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Also, bits of Halloween. (My “real” camera is currently not working – gasp – we’re debating fixing it over getting a new one, but until then . . . my pictures will continue to be all cell-phone quality.)

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And lastly, Mette’s quilt. This is the third of my children to be born since my friend Jill took up quilting – and my third to get one of her quilts. It is so uniquely Mette-ish (just as Anders’ and Summer’s were so clearly theirs) and the card she sent with it (revealing the thought process that went into tying colors and patterns all in with Mette Mary – the name -- as well as the experiences I’ve had with her and future hopes for her) brought me to tears. Knowing the hours upon hours that go into things like this made me feel, for a moment, guilty for having another baby that Jill would feel she need make a quilt for; but that feeling dissolved quickly into simply . . . joy and gratitude over the beauty of: friendships, and knowing you are loved, and shared gifts (in both senses of that word).

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Marilyn said...

That Mette and her flower crowns! Where on earth did you…wait a minute, you didn't MAKE them, did you?!? They look like just what a Swedish fairy dancing around the maypole on midsummer's eve would wear (am I mixing my myths?). I know I always say this, but I so admire the…effort? that sounds condescending, but it's meant in an awed sort of tone…that you put into making her cute. (not that she needs it--adorable baby that she is!) I feel like I am so often just doing…anything…with the babies, and with myself too, to be honest. Stuffing them into something stained and thinking, "ah, no one will care" and skipping the headband or the scarf or the bracelet or ANYTHING that might be lost or discarded or (on me) yanked. But it is so darling to see babies that look, I don't know, doted upon. Dressed up. And if you do it with your eight kids I can hardly say it's not possible!

I love the picture of Summer with her bottle and Mette snuggled in beside her, grinning. Such sweet snuggly little babies. Mette looks like she's got some secret joke and I wish she'd let me in on it.

I love to hear your thoughts, however partially developed they are.

Kara said...

I locked myself in my room with a Haagen Dazs bar and your blog post. That's how much I value your thought and insights--no matter how much of a writer's block you may think you have. And now I'm quite curious as to your unwritable current circumstance.... Further, I tooooootally get all these mature thoughts you're tossing around in here. Mentally I want to stomp my foot and refuse to go any further in this mess of a beautiful life. But in the same thought I know that path is not the way. Canadian high five to you sister!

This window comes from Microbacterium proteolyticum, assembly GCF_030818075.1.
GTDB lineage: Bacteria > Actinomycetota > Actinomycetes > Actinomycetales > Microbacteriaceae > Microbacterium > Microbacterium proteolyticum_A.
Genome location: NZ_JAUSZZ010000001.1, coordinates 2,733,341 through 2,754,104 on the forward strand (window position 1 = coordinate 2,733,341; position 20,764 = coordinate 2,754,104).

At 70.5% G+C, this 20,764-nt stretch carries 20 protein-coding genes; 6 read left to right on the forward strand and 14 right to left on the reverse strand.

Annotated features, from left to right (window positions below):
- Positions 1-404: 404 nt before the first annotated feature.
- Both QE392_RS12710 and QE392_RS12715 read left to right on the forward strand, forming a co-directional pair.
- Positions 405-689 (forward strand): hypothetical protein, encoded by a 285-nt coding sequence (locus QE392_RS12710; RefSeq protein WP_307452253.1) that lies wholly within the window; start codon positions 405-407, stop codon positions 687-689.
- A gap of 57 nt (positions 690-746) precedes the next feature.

Shannon said...

Those flower headbands and dresses! That Maxwell quote! That quilt! Oh my! I loved this post. I love you so dearly!

Nancy said...

Oh dear, Marilyn, after all your kindness, I must admit that the effort is an illusion. The mom of one of Daisy's friends, apparently, was hired to take pictures of someone's hair things for advertising or something. I guess she got to keep them and had more than she knew what to do with, so she brought us over a box of like 100 hair things. As darling as they all are, they seem scratchy to force on Mette for regular wear (and Summer demands them on and pulls them off again at her whim) so I usually only use them for things like church. However . . . I often toss one on their heads for a picture. There it's out. Those bows and flowers are usually off a moment later. The profile picture of Penny with her messy day old braid is a more fair representation of things around here. BUT, let's talk about your cute girls and how they are so often running about in adorable little dresses!

Nancy said...

Oh Kara, I love you for always making me feel so validated in my thoughts. And yes, I keep thinking of Pres. Kimball asking the Lord to give him "this mountain". I don't suppose I'll ever ask for trials, but, as you said, I'm starting to learn that digging my heels in isn't a way on any path at all.

Nancy said...

I love you too my little precious, Shan! Thank you!

Marilyn said...

I was just randomly reading this post again and got a good laugh over that pink poodle suit. Why do kids always try to fit into things they don't fit into??

Nancy said...

Haha. I do not know. And Anders makes a regular practice of it.